Earlier this year, back when we were told that it would only take a couple of weeks of lockdown to stave off the effects of coronavirus, there were plenty of memes going around that threatened bodily harm to anyone who caused Halloween to get canceled.
Halloween is one of the more popular holidays here in the United States, with its appeal spanning several different generations. For adults, the holiday is spent handing out candy, decorating, and maybe even providing a scare for trick-or-treaters. Young adults often use the holiday as an excuse to party, often dressed in oddly provocative costumes or around a campfire telling ghost stories and drinking whiskey.
But the real stars of the show on Halloween are the children, who spend weeks or longer deciding on what they’ll be dressing up as, and then heading out into the neighborhood to trick-or-treat.
This year, however, the CDC may be putting the kibosh on the time-honored tradition.
New guidelines posted to the CDC website on Monday now recommend families avoid participating in traditional door-to-door trick-or-treating, which the health agency has labeled a “high risk” activity.
Other high-risk activities include:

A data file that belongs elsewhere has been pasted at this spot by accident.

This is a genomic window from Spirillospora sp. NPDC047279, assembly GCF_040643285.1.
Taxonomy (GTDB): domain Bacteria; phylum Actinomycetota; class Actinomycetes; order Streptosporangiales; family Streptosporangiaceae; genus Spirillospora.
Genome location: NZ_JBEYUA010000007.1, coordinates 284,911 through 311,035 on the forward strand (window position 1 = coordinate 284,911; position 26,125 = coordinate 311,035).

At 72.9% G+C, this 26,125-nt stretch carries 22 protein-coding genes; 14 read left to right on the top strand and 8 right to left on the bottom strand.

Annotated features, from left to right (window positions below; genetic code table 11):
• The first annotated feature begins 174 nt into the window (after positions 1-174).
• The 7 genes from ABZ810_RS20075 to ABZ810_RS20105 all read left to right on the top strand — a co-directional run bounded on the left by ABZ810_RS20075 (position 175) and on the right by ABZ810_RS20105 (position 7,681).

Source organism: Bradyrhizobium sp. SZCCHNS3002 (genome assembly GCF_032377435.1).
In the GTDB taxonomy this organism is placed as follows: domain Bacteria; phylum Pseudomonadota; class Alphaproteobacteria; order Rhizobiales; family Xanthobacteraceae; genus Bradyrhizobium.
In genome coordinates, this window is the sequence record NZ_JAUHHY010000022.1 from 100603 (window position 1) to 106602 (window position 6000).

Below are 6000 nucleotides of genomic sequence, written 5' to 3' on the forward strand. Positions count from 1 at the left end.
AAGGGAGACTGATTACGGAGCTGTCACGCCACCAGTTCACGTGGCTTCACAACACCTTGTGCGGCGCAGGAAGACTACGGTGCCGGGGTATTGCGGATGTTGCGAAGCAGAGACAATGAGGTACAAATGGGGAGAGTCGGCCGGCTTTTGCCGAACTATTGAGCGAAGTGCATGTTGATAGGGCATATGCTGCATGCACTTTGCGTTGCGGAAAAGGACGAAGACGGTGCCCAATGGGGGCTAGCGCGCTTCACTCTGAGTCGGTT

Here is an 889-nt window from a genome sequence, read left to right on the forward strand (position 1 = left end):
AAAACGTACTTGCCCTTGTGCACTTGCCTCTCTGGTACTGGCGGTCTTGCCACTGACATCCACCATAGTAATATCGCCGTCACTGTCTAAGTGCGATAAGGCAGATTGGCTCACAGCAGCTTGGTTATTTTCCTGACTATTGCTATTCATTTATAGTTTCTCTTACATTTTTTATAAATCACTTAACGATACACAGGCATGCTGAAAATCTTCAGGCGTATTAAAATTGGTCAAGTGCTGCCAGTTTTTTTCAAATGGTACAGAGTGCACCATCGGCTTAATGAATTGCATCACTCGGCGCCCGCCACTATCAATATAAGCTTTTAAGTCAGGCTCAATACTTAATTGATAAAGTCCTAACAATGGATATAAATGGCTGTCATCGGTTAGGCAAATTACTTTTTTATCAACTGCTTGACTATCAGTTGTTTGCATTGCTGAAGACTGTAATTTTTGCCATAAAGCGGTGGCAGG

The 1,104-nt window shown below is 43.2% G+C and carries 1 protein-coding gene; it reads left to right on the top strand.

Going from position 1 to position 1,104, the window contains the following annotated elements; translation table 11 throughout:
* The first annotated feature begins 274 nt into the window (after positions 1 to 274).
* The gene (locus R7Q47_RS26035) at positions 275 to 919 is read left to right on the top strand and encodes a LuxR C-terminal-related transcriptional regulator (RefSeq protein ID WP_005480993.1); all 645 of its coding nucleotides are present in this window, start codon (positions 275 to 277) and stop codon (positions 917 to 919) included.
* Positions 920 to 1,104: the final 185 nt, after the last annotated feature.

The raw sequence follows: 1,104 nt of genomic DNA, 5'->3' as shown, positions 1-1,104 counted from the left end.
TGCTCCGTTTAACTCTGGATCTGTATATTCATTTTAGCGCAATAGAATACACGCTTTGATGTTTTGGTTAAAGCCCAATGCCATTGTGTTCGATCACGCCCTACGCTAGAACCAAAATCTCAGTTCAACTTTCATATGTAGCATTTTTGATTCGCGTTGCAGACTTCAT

Having trunk-or-treat where treats are handed out from trunks of cars lined up in large parking lots
Attending crowded costume parties held indoors
Going to an indoor haunted house where people may be crowded together and screaming
Going on hayrides or tractor rides with people who are not in your household
Using alcohol or drugs, which can cloud judgement and increase risky behaviors
Traveling to a rural fall festival that is not in your community if you live in an area with community spread of COVID-19
The CDC did give some suggestions as to how to have Halloween fun without the neighborhood mingling, including household-centric scavenger hunts or outdoor pumpkin carving parties.
Furthermore, the organization reiterated that Halloween masks are not suitable face coverings to prevent the spread of coronavirus, and suggested that our everyday masks be worn in conjunction with our costumes.
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